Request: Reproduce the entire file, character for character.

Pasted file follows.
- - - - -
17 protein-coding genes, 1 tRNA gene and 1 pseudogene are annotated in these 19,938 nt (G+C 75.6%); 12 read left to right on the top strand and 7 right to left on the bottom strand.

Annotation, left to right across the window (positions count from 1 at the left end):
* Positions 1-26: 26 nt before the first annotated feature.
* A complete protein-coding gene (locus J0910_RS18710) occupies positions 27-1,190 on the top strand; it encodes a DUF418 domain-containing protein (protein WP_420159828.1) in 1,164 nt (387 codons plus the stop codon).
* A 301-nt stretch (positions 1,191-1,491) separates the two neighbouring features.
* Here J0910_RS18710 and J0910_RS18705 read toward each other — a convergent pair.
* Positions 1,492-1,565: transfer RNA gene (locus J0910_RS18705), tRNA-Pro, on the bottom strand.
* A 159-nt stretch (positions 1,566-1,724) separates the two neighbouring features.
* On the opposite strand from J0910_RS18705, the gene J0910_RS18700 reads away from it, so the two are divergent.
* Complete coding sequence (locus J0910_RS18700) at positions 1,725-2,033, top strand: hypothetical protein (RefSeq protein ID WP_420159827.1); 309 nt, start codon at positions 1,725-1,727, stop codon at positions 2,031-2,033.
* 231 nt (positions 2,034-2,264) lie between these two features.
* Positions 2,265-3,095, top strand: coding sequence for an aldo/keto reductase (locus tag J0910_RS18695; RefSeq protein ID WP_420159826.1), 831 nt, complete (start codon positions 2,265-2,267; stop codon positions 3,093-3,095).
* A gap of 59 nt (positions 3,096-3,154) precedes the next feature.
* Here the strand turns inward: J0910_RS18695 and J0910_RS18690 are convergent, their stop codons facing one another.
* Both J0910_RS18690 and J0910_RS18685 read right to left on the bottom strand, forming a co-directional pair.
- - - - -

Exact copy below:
17 protein-coding genes, 1 tRNA gene and 1 pseudogene are annotated in these 19,938 nt (G+C 75.6%); 12 read left to right on the top strand and 7 right to left on the bottom strand.

Annotation, left to right across the window (positions count from 1 at the left end):
* Positions 1-26: 26 nt before the first annotated feature.
* A complete protein-coding gene (locus J0910_RS18710) occupies positions 27-1,190 on the top strand; it encodes a DUF418 domain-containing protein (protein WP_420159828.1) in 1,164 nt (387 codons plus the stop codon).
* A 301-nt stretch (positions 1,191-1,491) separates the two neighbouring features.
* Here J0910_RS18710 and J0910_RS18705 read toward each other — a convergent pair.
* Positions 1,492-1,565: transfer RNA gene (locus J0910_RS18705), tRNA-Pro, on the bottom strand.
* A 159-nt stretch (positions 1,566-1,724) separates the two neighbouring features.
* On the opposite strand from J0910_RS18705, the gene J0910_RS18700 reads away from it, so the two are divergent.
* Complete coding sequence (locus J0910_RS18700) at positions 1,725-2,033, top strand: hypothetical protein (RefSeq protein ID WP_420159827.1); 309 nt, start codon at positions 1,725-1,727, stop codon at positions 2,031-2,033.
* 231 nt (positions 2,034-2,264) lie between these two features.
* Positions 2,265-3,095, top strand: coding sequence for an aldo/keto reductase (locus tag J0910_RS18695; RefSeq protein ID WP_420159826.1), 831 nt, complete (start codon positions 2,265-2,267; stop codon positions 3,093-3,095).
* A gap of 59 nt (positions 3,096-3,154) precedes the next feature.
* Here the strand turns inward: J0910_RS18695 and J0910_RS18690 are convergent, their stop codons facing one another.
* Both J0910_RS18690 and J0910_RS18685 read right to left on the bottom strand, forming a co-directional pair.